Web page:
While your German shepherd might be getting older, this doesn’t mean that they cannot still live a full and happy life. Just as with humans, as dogs age, they begin to develop health problems that could affect their quality of life.
In the picture above you see one of our old friends with his younger buddy. I would argue he got to age 14, because he was always strong, but also because hanging around a young friend kept him active and amused.
But, also just as with humans, the right care can help to elongate their lives and make them healthier and happier, even in these later years. Here’s what you need to know about caring for older German shepherds:
Feed your dog a diet suited for an older dog.
Most people focus on buying special food for their puppies, that provide those puppies with the nutrition they need to spur healthy development. What you might not realize, however, is that your dog also needs special food when they grow older.
Not only are older dogs more prone to weight gain, which means they need a lower calorie alternative than what they ate as younger dogs, they should also be given food that if rife with the nutrients that help keep an older body limber and active.
Look for food that promises to help with joint issues—this is especially important for German shepherds, who often have joint issues, even before they become senior dogs. Also, look for brands that use only natural ingredients, as older dogs will become more sensitive to “junk” food.
Make sure your German shepherd still gets exercise.
You can tell that your dog is starting to age when they start to slow down. Not all German shepherds will naturally slow down as they get to their elder years (we had one that was still zipping around the back yard and going on runs when she was thirteen years old), but most will.
If they are starting to spend more time sleeping and less time on the move, this doesn’t mean that you should just let them sleep on their dog beds all day and night. A dog in motion tends to stay in motion, so if you are diligent about putting the leash on your older German shepherd and taking him for a walk, he is more likely to stay active and, therefore, healthier into his older years. Even if you have to dial back the intensity or amount of that exercise, he should still get some.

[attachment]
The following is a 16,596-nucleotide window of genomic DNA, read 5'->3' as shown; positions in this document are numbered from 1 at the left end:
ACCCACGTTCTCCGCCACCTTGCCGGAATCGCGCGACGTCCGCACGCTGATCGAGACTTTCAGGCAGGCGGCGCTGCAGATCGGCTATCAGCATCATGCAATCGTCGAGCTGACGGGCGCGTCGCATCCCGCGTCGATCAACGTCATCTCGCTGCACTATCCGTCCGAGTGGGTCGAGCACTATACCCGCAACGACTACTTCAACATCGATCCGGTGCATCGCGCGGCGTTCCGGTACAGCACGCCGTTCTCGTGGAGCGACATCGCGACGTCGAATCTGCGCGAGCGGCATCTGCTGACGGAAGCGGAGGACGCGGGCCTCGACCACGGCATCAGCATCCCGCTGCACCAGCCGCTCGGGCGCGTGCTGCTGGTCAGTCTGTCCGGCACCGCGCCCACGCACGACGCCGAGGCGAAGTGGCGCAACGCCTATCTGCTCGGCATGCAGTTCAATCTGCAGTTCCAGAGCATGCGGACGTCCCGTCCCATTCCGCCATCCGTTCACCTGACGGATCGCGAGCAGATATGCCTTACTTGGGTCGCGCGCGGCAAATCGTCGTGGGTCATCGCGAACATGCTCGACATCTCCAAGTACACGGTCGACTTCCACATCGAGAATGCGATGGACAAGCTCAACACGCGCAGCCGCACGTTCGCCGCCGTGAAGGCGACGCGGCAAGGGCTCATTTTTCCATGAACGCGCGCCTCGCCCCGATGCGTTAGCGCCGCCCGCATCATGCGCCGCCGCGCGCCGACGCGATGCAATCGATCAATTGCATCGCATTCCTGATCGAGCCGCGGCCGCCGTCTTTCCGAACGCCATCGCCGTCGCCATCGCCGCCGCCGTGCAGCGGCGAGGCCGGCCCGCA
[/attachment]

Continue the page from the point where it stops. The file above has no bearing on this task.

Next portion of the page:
Watch his weight.
One of the reasons that smaller dogs live longer than larger dogs is because they weigh less than larger dogs. If your German shepherd starts to gain extra weight as they age, it could only speed up the aging process and create more serious problems for that dog in their later years.
Fat on a dog can create serious problems for their joints and organs. While they are probably going to gain a little bit, simply because they have slowed down as they age, you do not want to see your dog gaining a lot of weight. This is very bad and should be carefully monitored.
If you start to see that your dog is gaining some weight, you should dial back the treats and pick up a lower calorie food. One formulated specifically for older dogs is always a good option. You should also be able to find a food that is formulated specifically for older German shepherds which will help you address any weight gain and any joint issues.
Take him to the vet.
Like humans who need to visit the doctor more often as they grow older, your aging German shepherd will likely need to see the vet more often than when they were younger.
Your vet will be able to help you identify issues that might only be starting to develop, like joint issues, or help you manage more serious issues like kidney and liver issues that many German shepherds encounter as they age. This is also a good way to make sure that you are feeding your dog the right food and that they are getting enough exercise (and the right kind of exercise).
A vet will be able to help you be on the lookout for warning signs of more serious diseases, so you can stop them in their tracks or lessen their impact.
Take care of their teeth.
As your dog ages, his teeth will become more and more vulnerable to decay and damage. If you neglect your dog’s teeth, you might start to see even more serious issues cropping up, including heart and digestive problems.
Your dog needs his teeth in order to properly chew his food and unhealthy teeth can also be a magnet and a breeding ground for bacteria that could eventually start to affect the rest of your dog’s organs. While your dog might be resistant to teeth brushing, this is even more important when he is aging than when he was a puppy.
One of the ways that you can keep his teeth clean is by continuing to feed him hard food, which helps to scrape tarter from the teeth, and to give him chew toys that are specifically designed to clean his teeth. These will prevent any serious issues from arising with your dog’s teeth in his later years.